“You can design exactly what you want your layout to be, but then six months down the road you can change it easily. Or you can use it to create different versions of your book, such as to meet the requirements for Smashwords. You can use the exact same file in your Kindle layout, and then in your Smashwords layout, then choose to put it out in doc, PDF, MOBI, ePUB, or HTML.”
The plug-in and a number of tutorial videos can be found on the website, but this feature is currently only available for self-hosted WordPress sites that accept plug-ins through wordpress.org.
“It’s just made the entire process exceptionally easy. Before, you had to go to your Word document and copy and paste the contents into your template. I found a coder and I was just initially going to do this for myself, but then I spoke to another author and was telling her about it, and she suggested this could improve the process.”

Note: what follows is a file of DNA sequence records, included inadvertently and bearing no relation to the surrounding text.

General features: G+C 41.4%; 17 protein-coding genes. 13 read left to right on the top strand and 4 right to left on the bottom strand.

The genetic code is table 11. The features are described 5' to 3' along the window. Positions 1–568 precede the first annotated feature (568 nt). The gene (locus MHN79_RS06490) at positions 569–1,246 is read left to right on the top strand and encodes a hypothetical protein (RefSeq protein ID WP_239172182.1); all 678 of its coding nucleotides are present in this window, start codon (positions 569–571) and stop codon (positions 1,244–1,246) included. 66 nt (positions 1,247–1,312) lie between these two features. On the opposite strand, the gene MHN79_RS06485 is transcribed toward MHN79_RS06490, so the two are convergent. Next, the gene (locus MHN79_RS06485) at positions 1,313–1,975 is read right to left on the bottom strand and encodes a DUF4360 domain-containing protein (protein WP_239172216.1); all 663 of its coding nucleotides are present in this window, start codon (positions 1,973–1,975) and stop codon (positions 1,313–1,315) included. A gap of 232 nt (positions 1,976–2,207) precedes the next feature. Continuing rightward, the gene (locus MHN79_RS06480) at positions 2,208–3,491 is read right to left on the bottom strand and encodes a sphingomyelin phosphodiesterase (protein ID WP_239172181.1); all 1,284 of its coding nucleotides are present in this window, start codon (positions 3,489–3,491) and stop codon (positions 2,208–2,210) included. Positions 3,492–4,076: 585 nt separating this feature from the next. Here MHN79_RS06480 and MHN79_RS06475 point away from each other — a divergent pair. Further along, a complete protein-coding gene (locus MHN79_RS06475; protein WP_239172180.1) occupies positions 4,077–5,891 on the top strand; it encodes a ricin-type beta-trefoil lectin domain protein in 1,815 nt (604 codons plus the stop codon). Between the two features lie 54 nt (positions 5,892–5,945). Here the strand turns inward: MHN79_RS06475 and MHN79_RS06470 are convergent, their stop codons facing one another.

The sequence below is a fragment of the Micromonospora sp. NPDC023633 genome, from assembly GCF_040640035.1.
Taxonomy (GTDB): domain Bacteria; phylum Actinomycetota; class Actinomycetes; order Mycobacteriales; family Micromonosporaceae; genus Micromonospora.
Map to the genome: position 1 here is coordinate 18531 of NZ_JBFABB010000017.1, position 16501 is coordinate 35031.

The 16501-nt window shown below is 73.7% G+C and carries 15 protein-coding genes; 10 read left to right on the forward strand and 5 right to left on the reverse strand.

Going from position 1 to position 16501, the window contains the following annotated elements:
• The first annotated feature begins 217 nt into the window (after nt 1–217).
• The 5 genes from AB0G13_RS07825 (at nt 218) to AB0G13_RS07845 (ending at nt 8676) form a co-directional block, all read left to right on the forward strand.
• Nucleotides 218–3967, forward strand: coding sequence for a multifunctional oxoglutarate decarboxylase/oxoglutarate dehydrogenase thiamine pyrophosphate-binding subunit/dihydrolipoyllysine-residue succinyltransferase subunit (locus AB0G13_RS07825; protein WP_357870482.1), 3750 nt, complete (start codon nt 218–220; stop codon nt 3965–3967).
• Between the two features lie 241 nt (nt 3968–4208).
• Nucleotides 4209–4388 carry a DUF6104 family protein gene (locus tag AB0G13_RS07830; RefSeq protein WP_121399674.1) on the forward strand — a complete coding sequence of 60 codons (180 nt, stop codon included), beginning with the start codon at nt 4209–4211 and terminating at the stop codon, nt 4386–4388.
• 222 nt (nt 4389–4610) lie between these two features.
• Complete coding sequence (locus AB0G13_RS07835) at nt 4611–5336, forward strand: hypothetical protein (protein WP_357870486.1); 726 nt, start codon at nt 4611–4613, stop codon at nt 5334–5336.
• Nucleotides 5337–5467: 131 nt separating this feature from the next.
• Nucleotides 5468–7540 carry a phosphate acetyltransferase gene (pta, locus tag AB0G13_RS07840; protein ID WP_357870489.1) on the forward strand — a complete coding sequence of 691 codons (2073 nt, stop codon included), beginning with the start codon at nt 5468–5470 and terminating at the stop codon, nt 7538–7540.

Happy July, everyone!
While school may be out for some of you, it is still important to add content to your digital collections to keep your students engaged and reading. We have created lists for the newest and most popular content that was added this past month that your students and users are sure to enjoy.
Check out these new and exciting titles and hopefully you'll find some that you’d like to add to your OverDrive collection. When you click the link below, it will show up as a Marketplace search result and you'll be able to easily add them to a cart.
If you would like more suggestions, your Collection Development Specialist is available to help create recommended lists. Email firstname.lastname@example.org for more information today!
*Some titles may have limited regional or platform availability.
Rachel Kray is a Collection Development Analyst at OverDrive.
Simon & Schuster has rolled out their nationwide eBook strategy for libraries. In order to offer the digital titles to patrons librarians have to offer the ability for their patrons to buy the title. What about consortia? New information has just been revealed that libraries that belong to a consortium will have the hardest time offering the S&S titles.